Both of them have nice feet - Lady's are still a work in progress as she hasn't been out of shoes long, but they are working very well for her at the moment.
I've heard comments from a couple of vets recently which have reminded me how many false assumptions there are out there about hooves. Both vets were talking about laminitic horses and one stated that a particular horse "wasn't the type" to get laminitis, because it was too big and too lean - a bit like Bailey perhaps.
Now of course there is huge difference between a bout of laminitis and the "footiness" that we often see at this time of year in a horse which is sensitive to grass. Nevertheless, they are two different ends of the same scale, and even mild sole sensitivity is a warning that the hoof is under attack.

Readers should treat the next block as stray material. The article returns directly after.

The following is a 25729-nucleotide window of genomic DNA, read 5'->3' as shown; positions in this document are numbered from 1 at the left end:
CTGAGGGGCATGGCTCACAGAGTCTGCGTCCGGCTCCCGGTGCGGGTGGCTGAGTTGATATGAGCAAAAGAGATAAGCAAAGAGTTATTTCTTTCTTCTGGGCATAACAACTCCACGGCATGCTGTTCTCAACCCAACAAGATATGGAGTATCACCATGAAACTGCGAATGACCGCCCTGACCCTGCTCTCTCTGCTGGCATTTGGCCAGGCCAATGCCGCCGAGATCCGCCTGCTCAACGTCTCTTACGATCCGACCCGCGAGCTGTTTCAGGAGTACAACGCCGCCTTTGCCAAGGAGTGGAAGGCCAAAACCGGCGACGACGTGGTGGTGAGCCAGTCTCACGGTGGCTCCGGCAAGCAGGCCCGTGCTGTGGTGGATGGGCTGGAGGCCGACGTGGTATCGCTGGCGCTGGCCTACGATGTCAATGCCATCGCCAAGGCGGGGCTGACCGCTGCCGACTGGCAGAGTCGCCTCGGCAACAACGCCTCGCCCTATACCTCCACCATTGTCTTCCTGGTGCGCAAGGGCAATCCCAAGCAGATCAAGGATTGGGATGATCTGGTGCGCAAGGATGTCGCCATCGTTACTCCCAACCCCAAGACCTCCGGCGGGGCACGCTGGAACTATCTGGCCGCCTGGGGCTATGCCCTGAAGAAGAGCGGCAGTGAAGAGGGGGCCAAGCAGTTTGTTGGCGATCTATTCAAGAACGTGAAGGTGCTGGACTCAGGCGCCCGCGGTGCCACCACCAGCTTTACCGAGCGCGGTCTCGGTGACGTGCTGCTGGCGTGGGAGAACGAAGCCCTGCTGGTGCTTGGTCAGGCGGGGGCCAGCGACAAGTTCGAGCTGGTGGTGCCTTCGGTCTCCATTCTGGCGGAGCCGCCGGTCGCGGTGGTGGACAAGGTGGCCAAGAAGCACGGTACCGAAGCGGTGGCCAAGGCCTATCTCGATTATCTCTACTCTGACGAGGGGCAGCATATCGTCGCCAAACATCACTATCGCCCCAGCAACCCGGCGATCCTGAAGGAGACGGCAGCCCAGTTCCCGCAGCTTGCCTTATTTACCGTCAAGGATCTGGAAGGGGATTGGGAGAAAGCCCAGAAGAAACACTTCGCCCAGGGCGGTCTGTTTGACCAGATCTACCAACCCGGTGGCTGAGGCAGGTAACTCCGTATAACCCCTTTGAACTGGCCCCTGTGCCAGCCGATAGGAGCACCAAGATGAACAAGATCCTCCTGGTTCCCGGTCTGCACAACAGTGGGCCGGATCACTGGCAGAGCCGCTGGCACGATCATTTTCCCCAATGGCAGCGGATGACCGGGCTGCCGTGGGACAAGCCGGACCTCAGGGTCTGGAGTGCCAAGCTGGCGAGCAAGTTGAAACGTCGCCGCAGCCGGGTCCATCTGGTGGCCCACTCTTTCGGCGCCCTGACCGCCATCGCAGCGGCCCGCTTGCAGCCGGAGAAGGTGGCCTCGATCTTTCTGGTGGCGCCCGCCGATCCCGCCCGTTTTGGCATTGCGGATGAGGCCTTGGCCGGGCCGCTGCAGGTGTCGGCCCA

Of course (again!) horses and ponies which are overweight are at greater risk, and we should be making every effort not to let them pile on the pounds but we musn't let the visible appearance of a horse blind us to the fact that some horses are extremely sensitive to grass, whether they are fat or thin.
So, of the two horses in the photos, it is, as you've guessed, Bailey who is sensitive to grass and cannot be allowed access to it at this time of year without it making her footy. Yet if you were to show Bailey to those vets, what would they advise to prevent her footiness? No prizes for guessing, and perhaps they wouldn't even recognise that there was damage being done to her hooves already from the grass.